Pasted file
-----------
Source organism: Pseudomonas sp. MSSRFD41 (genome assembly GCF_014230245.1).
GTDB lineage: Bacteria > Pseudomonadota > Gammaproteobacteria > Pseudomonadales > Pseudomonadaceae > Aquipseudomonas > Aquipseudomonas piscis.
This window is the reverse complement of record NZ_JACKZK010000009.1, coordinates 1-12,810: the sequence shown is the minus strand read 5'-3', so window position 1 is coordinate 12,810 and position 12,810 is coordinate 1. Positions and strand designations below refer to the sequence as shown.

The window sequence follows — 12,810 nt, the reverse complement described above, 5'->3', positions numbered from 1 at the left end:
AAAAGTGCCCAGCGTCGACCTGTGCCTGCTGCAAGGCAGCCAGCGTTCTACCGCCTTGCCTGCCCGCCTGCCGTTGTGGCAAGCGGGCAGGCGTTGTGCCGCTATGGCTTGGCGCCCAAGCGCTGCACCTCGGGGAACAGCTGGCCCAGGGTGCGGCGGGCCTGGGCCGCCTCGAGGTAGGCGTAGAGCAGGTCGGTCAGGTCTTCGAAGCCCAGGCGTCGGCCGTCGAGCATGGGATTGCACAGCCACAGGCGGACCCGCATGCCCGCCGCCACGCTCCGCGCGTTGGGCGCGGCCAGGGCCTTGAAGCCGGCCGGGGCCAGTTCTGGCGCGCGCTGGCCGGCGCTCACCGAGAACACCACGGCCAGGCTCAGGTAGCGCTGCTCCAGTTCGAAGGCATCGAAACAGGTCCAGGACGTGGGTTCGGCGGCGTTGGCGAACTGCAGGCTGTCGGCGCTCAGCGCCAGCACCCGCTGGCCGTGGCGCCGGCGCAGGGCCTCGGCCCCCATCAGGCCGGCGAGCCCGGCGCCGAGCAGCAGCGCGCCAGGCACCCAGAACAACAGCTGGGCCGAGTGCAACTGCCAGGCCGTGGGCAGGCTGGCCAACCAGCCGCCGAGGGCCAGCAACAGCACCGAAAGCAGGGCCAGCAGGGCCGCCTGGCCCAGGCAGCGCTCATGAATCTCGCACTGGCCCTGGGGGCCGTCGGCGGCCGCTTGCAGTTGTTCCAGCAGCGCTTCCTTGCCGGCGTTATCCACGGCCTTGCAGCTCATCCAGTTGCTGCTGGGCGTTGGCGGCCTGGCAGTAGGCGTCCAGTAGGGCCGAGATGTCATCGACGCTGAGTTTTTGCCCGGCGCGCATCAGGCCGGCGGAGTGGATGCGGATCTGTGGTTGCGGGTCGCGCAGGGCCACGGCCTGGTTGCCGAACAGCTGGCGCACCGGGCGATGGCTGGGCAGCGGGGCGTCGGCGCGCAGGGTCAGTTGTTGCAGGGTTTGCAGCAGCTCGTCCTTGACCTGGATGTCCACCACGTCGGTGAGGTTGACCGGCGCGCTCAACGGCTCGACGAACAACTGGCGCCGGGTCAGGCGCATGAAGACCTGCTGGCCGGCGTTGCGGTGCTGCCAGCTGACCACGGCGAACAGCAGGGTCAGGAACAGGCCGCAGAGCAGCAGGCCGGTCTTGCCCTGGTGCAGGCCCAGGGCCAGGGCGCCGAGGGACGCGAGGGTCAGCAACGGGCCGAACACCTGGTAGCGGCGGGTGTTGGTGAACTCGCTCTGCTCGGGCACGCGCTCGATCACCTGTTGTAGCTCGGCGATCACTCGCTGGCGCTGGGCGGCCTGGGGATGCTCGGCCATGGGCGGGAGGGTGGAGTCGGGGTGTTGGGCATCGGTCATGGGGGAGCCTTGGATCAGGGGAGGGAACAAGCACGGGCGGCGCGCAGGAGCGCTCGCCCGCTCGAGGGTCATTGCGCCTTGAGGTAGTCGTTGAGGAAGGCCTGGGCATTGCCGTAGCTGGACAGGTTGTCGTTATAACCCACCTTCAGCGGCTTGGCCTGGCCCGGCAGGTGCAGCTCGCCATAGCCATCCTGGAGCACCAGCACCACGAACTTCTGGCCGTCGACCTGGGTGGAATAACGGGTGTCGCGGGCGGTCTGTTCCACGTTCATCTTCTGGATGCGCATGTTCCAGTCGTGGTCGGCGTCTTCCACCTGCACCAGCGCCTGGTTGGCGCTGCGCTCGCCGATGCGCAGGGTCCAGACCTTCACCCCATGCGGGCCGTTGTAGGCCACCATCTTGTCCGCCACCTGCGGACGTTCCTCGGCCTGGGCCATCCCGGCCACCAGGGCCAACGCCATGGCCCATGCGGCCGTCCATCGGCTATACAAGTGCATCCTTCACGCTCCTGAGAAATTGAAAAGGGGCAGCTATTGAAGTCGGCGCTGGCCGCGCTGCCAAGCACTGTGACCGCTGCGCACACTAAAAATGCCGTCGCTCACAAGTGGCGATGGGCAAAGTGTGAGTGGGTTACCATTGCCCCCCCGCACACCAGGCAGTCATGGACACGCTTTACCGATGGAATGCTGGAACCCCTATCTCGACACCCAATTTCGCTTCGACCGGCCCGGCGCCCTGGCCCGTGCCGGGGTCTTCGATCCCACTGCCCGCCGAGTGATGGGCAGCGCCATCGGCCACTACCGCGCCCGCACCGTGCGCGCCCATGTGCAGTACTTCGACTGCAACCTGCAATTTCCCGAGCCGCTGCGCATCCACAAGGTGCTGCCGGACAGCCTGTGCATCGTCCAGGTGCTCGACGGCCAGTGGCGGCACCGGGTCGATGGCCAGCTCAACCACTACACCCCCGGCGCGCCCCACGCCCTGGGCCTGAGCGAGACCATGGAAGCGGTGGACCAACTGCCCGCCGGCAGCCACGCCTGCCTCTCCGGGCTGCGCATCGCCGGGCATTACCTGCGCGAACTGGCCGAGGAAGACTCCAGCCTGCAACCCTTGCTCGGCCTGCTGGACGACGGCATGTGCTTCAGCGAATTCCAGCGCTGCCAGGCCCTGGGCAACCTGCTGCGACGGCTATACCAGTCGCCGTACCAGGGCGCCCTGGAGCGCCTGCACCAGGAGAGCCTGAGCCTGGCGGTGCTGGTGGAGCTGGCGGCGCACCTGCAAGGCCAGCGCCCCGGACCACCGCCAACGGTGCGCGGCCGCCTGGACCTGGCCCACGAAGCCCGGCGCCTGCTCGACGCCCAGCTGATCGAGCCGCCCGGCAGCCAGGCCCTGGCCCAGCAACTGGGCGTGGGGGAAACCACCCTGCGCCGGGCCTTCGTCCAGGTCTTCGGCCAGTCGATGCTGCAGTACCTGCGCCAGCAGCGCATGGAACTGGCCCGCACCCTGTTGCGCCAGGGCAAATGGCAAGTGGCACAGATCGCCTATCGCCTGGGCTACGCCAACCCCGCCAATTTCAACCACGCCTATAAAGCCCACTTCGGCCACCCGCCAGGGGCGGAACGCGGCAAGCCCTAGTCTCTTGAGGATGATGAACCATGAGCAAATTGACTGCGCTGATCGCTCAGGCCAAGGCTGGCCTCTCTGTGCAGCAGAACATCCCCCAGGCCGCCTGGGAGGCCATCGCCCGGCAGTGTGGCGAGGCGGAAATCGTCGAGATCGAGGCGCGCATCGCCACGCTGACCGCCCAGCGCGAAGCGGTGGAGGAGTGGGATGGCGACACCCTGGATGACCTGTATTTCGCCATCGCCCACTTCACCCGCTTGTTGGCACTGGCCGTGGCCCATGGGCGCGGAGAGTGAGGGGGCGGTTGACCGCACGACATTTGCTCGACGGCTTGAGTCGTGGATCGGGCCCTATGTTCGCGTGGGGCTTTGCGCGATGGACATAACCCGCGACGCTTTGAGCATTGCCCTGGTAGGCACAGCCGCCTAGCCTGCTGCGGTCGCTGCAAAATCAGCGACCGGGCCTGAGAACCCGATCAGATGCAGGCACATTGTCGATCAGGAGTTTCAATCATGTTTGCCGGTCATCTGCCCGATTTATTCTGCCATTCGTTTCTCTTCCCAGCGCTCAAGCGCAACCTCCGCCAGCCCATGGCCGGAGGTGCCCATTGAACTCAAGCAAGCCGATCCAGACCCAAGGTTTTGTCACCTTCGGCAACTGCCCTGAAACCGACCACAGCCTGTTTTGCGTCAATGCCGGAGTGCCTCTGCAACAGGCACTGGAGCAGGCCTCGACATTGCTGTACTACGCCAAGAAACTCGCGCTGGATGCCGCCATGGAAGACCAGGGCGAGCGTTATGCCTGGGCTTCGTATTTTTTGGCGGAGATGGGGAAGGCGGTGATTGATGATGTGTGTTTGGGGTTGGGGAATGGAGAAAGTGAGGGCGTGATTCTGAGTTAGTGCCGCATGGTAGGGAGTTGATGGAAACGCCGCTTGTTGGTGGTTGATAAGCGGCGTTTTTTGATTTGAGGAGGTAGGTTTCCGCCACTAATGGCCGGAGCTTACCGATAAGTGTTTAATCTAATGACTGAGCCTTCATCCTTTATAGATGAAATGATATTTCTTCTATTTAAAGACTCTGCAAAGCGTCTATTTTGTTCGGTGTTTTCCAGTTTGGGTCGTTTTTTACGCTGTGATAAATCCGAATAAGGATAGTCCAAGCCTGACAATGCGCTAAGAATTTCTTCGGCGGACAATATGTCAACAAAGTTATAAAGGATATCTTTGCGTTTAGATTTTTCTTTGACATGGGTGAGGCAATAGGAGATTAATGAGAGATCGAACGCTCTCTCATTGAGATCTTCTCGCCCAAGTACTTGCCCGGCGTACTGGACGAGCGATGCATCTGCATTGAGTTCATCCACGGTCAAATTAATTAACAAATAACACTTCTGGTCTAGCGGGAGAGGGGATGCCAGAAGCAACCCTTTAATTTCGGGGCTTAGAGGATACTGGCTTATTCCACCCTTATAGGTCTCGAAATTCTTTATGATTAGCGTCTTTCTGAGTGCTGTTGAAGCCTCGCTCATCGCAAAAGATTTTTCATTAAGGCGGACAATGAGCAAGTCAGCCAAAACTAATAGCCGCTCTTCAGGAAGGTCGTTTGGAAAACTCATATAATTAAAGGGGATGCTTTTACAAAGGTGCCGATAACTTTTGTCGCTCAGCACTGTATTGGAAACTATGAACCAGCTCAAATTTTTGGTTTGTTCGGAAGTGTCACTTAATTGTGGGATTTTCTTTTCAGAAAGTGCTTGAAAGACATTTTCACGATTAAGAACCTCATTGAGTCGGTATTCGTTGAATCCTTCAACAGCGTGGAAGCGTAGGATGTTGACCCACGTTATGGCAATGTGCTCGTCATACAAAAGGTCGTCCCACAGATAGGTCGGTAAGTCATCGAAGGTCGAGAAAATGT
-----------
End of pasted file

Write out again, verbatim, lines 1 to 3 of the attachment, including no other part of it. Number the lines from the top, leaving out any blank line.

Source organism: Pseudomonas sp. MSSRFD41 (genome assembly GCF_014230245.1).
GTDB lineage: Bacteria > Pseudomonadota > Gammaproteobacteria > Pseudomonadales > Pseudomonadaceae > Aquipseudomonas > Aquipseudomonas piscis.
This window is the reverse complement of record NZ_JACKZK010000009.1, coordinates 1-12,810: the sequence shown is the minus strand read 5'-3', so window position 1 is coordinate 12,810 and position 12,810 is coordinate 1. Positions and strand designations below refer to the sequence as shown.